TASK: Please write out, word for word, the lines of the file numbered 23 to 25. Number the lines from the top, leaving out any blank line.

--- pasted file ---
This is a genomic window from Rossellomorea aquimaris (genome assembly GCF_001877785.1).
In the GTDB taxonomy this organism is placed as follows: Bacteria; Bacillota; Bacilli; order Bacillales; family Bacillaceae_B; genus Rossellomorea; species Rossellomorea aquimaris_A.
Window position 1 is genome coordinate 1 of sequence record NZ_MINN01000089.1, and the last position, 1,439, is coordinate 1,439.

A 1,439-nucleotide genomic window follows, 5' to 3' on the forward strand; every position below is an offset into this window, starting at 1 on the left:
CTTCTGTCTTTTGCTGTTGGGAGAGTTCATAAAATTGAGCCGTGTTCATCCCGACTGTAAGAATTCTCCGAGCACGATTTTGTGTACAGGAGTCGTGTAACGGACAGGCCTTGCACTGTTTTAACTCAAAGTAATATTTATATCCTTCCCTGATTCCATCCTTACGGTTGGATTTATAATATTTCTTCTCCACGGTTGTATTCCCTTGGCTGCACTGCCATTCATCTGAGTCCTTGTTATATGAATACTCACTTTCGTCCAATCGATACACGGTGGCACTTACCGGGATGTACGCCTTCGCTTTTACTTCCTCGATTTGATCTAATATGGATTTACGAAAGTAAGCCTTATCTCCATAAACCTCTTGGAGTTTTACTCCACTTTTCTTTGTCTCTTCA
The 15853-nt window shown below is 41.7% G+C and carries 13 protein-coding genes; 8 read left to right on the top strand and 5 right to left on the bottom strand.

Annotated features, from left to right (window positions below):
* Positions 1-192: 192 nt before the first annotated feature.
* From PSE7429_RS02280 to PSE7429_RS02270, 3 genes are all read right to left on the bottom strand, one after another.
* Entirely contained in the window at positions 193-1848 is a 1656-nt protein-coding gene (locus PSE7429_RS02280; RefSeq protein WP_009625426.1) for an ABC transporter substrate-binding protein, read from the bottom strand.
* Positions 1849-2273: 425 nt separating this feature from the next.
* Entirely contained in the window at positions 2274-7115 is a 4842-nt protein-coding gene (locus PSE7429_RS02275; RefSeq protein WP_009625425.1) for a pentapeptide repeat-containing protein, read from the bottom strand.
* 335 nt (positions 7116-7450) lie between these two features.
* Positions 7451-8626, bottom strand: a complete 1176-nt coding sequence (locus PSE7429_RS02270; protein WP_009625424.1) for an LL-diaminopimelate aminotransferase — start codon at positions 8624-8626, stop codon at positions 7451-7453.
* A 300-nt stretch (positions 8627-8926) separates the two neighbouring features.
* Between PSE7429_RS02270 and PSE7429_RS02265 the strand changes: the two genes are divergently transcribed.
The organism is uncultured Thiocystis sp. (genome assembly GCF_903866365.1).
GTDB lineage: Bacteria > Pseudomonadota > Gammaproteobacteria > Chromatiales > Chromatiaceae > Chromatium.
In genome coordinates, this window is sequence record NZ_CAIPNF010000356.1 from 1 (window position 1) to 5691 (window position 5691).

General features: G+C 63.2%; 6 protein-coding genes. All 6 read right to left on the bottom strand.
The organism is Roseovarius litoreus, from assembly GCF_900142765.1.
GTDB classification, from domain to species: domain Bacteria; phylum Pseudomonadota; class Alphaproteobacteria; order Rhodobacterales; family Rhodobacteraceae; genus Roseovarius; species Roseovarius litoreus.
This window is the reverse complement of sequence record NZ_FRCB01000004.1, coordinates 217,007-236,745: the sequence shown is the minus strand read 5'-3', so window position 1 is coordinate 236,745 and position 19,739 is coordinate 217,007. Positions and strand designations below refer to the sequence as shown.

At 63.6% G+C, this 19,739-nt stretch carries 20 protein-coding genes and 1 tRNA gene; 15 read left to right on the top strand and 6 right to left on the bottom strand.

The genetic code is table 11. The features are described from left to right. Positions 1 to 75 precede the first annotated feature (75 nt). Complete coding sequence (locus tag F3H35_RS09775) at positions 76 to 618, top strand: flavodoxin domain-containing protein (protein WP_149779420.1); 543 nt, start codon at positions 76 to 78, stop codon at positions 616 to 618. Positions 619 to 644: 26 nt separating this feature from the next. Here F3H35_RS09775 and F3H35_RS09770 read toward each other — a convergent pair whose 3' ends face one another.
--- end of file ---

This window is the reverse complement of sequence record NZ_FRCB01000004.1, coordinates 217,007-236,745: the sequence shown is the minus strand read 5'-3', so window position 1 is coordinate 236,745 and position 19,739 is coordinate 217,007. Positions and strand designations below refer to the sequence as shown.

At 63.6% G+C, this 19,739-nt stretch carries 20 protein-coding genes and 1 tRNA gene; 15 read left to right on the top strand and 6 right to left on the bottom strand.

The genetic code is table 11. The features are described from left to right. Positions 1 to 75 precede the first annotated feature (75 nt). Complete coding sequence (locus tag F3H35_RS09775) at positions 76 to 618, top strand: flavodoxin domain-containing protein (protein WP_149779420.1); 543 nt, start codon at positions 76 to 78, stop codon at positions 616 to 618. Positions 619 to 644: 26 nt separating this feature from the next. Here F3H35_RS09775 and F3H35_RS09770 read toward each other — a convergent pair whose 3' ends face one another.